Dancing Palm Fronds

I went out looking for light bubbles ON PURPOSE this afternoon.  I knew precisely where to find them.  They always dance in the palms when the setting sun plays with them late in the afternoon.  If you listen carefully, you can hear them singing.  I also found the large family of mosquitoes who live under the palms.  UGH.  These leaves were swaying gracefully in the breeze the way they always do.  They look like long-legged dancers to me.  I love palm trees.  I am fascinated with everything about them.  I grew up  in the Piedmont area of North Carolina, USA, where there are no palms.  I think that’s why they interest me now.  I have a Queen Palm, Pygmy Date Palms and these Fan Palms.  The background on my blog is a photograph of one of my Fan Palm leaves.

We wrap the Pygmy Date Palm trunks in Christmas lights, burlap and tarps.  We double-bag the tops with nursery bags too.  We have to do this in order to keep them warm when it freezes here.   I had to replace the Pygmies one year.  That is a big deal for Romero.  I think the kids and I are the only people in our little neighborhood who keep palms.  They are a lot of trouble in the winter.  I have to worry about them.

No, the top photograph is not the bottom one with the legs cut off.   🙂

33 Comments on “Dancing Palm Fronds

  1. Beautiful compositions. Giving your palms a high-five. 🙂
    Our mosquito season has yet to start – as of yesterday the “little black fly of Ontar-I-Oh”is back. Start crating just thinking about the little devils.

    Like

  2. Wow, I always look to Pablo as the master of bokeh. Now I have TWO experts to inspire me. The bokeh in these images is really, REALLY good! I am so impressed, George. You have done a great honor to your beautiful dancers.

    Like

    • You know I can’t leave well enough alone. I am the quintessential drama queen. I start playing and don’t know when to stop. Joseph says I’m stuck in the sixties. Thank you, Lemony Girl. Now I know how to find my bubbles! Whoopeee… 🙂

      Like

    • And you see things in delightful ways that I don’t. Thank you.

      Like

        • I know. I am amazed when I read the rare blog like yours. What you say tickles me because you think with such informed cleverness. Where is the book? I got lost.

          Like

  3. Love these! I love how graceful palms are and you’re right! They do look like dancers 🙂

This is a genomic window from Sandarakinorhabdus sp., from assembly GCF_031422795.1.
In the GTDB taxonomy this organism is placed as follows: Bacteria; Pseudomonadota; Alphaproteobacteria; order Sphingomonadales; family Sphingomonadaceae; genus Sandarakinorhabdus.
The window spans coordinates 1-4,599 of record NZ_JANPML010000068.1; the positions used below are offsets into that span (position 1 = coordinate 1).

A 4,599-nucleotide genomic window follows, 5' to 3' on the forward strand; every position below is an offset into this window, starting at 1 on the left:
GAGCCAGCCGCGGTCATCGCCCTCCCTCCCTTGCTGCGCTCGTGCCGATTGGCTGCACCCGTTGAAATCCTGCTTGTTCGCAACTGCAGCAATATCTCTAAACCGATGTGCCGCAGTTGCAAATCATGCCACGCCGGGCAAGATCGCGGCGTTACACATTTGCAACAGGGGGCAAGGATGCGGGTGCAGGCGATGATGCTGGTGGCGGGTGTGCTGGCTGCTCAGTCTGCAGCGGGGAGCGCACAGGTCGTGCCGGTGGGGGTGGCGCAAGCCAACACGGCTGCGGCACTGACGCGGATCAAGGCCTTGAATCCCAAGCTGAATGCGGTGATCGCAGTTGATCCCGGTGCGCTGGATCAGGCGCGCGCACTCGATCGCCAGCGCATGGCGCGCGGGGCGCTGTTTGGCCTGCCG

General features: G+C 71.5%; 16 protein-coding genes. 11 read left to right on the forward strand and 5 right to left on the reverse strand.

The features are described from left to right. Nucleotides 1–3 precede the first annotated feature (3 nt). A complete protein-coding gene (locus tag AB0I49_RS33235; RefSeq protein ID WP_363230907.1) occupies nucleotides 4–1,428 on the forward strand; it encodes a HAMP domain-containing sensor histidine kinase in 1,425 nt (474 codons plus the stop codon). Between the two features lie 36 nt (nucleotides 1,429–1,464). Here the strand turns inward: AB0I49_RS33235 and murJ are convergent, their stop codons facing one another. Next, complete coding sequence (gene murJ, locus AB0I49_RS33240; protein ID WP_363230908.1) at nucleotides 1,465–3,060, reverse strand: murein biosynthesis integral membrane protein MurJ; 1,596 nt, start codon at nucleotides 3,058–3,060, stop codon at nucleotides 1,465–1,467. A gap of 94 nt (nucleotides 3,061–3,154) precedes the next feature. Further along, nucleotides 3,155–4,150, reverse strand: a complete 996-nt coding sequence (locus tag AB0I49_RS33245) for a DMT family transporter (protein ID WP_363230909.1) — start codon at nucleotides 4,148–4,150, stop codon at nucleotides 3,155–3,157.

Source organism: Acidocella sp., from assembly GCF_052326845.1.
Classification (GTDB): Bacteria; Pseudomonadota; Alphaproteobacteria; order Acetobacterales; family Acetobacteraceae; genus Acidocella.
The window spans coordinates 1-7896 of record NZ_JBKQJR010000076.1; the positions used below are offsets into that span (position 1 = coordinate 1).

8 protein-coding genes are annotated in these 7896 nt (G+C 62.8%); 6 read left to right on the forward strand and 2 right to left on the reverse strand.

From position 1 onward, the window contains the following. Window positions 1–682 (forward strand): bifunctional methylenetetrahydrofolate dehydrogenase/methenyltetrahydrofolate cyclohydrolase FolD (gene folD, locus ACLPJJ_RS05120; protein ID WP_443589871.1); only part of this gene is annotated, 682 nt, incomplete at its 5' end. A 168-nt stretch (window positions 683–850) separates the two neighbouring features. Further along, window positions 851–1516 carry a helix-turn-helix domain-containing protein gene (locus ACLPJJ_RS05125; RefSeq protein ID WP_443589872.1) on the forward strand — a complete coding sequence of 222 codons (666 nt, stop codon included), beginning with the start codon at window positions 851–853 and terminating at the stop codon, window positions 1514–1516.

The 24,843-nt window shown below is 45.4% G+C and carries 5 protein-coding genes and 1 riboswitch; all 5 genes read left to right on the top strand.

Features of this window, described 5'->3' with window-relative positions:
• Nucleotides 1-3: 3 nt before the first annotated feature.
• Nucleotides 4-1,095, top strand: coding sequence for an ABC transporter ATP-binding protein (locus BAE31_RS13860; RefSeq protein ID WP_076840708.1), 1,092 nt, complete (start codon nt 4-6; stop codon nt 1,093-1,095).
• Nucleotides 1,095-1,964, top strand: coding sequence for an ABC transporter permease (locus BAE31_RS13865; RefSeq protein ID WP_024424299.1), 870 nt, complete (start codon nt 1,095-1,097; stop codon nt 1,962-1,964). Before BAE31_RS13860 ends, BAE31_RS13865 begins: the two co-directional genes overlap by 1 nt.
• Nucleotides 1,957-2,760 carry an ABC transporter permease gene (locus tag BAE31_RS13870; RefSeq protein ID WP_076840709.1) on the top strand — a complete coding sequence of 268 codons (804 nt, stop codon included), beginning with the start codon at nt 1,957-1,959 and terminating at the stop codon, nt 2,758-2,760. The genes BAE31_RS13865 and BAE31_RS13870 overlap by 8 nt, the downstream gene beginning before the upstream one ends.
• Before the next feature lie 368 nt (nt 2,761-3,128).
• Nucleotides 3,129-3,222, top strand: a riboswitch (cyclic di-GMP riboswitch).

Thanks for sharing this!

    Like

    • Ha Ha. I’m the bubble expert now that I know how to do it. 🙂 I’m glad you like them. I’m a fan of the dramatic, I’m afraid! Thanks, Pablo.

      Like

  4. Beautiful bubbles! I’ve only been able to catch the bubbles accidently….like you said earlier, it’s a lovely surprise. I’m going to go hunting for them one of these days.

    I like how you added the palms to page background.

    elisa

    Like

    • Elisa, You have to be shooting something that is suspended in front of a filtered light area. These fronds were hanging in the same light I was standing in and over against a background of filtered light, not dark, but filtered. There is a fence about 6-8 ft. behind with palms, etc., in it, but there is a space of lower light behind the leaves. I used a Nikkor 20-200mm telephoto lens that gives me lots of DOF. I was standing in full light shooting the fronds in the same light where I was, but there was lower light behind the fronds. It was late afternoon when the sun was at a lower angle into the area, but it was still bright light. I always get bubbles in the bokeh in that situation. I was shooting across the light. I get it in filtered light under the pergola too. I will post my cactus garden photos. The light causes bubbles there too since it is filtered through a lattice wall. Happy Bubble Hunt!! 🙂

      Like

      • That actually made good sense to me. You’ve given me the confidence to “shoot across the light.” Very beautiful words, really. Photography is such a wonder, isn’t it.

        Thanks for your help!

        elisa

        Like

    • No, they are no work at all. You throw palm food on them once or twice a year. Plant them very shallow. Their only enemy is cold weather. The Fan Palms are much hardier than the Pygmies. The Queen Palm grown very tall. Mine is probably twenty-five feet tall already. Buy large plants that are nearly the size you want them to be. I love the Fans because their fronds are fascinating. You wouldn’t believe how they grow and catch the light.

      Like

    • Hi, Rosy! Thanks. I like it when people tell me what they’re doing! You do that too. We’re having a conversation here in Cloud Land, aren’t we? I hope so anyway. 🙂

      Like

    • Thanks, Boomie. They are just simple fan palm leaf ends. The ends of the large fronds fold over and dance in the breeze. I love palms! 😉 They play with light in the most fascinating way.

      Like

  5. I loved them, you are amazing and the title almost hit the subject… Great shots. Thank you dear George, with my love, nia

    Like

    • Thanks, Mona. I just saw your photos on Flickr. They are wonderful…every one! I enjoyed them. You have a distinctive style. I like it. Thanks for visiting my palm dancers! 🙂

      Like

    • Oh, do I love bubbles in the bokeh! 🙂 I like my palm frond background because it’s my photograph. Thank you for noticing that it was mine. I can’t seem to take photographs like everybody else. I always end up with some strange view of whatever it is that I see. Just as well since I am out of focus myself! 🙂

      Like

Comments

Fill in your details below or click an icon to log in:

WordPress.com Logo

You are commenting using your WordPress.com account. Log Out / Change )

Twitter picture

You are commenting using your Twitter account. Log Out / Change )

Facebook photo

You are commenting using your Facebook account. Log Out / Change )

Google+ photo

You are commenting using your Google+ account. Log Out / Change )

Connecting to %s

%d bloggers like this: